• No one can persuade another to change. Each of us guards a gate of change that can only be opened from the inside. We cannot open the gate of another, either by argument or by emotional appeal.
  • We are not our feelings. We are not our moods. We are not even our thoughts. The very fact that we can think about these things separates us from them and from the animal world. Self-awareness enables s to stand apart and examine even the way we “see” ourselves—our self-paradigm, the most fundamental paradigm of effectiveness.
  • A fundamental principle about the nature of man: Between stimulus and response, man has the freedom to choose.
  • Proactivity means more than merely taking initiative. It means that as human beings, we are responsible for our own lives. Our behavior is a function of our decisions, not our conditions. We can subordinate feelings to values. We have the initiative and the responsibility to make things happen.
  • Anytime we think the problem is “out there,” that thought is the problem. We empower what’s out there to control us. The change paradigm is “outside-in”—what’s out there has to change before we can change. The proactive approach is to change from the inside-out: to be different, and by being different, to effect positive change in what’s out there.
  • The most fundamental application of “begin with the end in mind” is to begin with the image, picture, or paradigm of the end of your life as your frame of reference or the criterion by which everything else is examined.
  • To begin with the end in mind means to start with a clear understanding of your destination. It means to know where you’re going so that you better understand where you are now and so that the steps you take are always in the right direction.
  • The most effective way I know to begin with the end in mind is to develop a personal mission statement or philosophy or creed. It focuses on what you want to be (character) and to do (contributions and achievements) and on the values or principles upon which being and doing are based.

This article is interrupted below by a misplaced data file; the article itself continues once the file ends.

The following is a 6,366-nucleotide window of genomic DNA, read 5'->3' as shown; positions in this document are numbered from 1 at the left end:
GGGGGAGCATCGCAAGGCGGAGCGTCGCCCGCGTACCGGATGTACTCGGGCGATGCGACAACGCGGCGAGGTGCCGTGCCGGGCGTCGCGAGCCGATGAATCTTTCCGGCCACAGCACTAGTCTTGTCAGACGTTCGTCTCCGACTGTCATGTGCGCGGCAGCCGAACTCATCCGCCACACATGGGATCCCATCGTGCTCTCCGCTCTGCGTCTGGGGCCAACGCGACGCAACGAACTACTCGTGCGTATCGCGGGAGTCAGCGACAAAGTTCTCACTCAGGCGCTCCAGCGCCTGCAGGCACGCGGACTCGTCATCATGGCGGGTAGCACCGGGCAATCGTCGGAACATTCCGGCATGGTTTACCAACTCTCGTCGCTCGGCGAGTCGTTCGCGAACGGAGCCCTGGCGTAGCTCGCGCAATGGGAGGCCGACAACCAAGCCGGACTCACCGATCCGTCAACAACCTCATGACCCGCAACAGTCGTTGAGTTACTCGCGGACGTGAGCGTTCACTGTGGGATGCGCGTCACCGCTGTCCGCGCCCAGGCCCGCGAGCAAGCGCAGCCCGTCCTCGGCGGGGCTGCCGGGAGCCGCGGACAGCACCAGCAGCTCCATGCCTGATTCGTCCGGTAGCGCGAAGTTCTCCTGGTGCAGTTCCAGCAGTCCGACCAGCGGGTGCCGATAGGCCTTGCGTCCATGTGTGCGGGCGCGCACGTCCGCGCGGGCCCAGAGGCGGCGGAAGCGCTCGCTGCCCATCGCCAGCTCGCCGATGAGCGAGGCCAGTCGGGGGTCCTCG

• By centering our lives on correct principles, we create a solid foundation for the development of the four life-support factors: security, guidance, wisdom, and power.

Things which matter most must never be at the mercy of things which matter least. —Goethe

  • Effective management is putting first things first. While leadership decides what “first things” are, it’s management that puts them first, day-by-day, moment-by-moment. Management is discipline, carrying it out.
  • The challenge is not to manage time, but to manage ourselves. Rather than focusing on things and time, focus on preserving and enhancing relationships and on accomplishing results.
  • The two factors that define an activity are urgent and important. Urgent means it requires immediate attention. We react to urgent matters. Importance, on the other hand, has to do with results. If something is important, it contributes to your mission, your values, your high priority goals.
  • You simply can’t think efficiency with people. You think effectiveness with people and efficiency with things.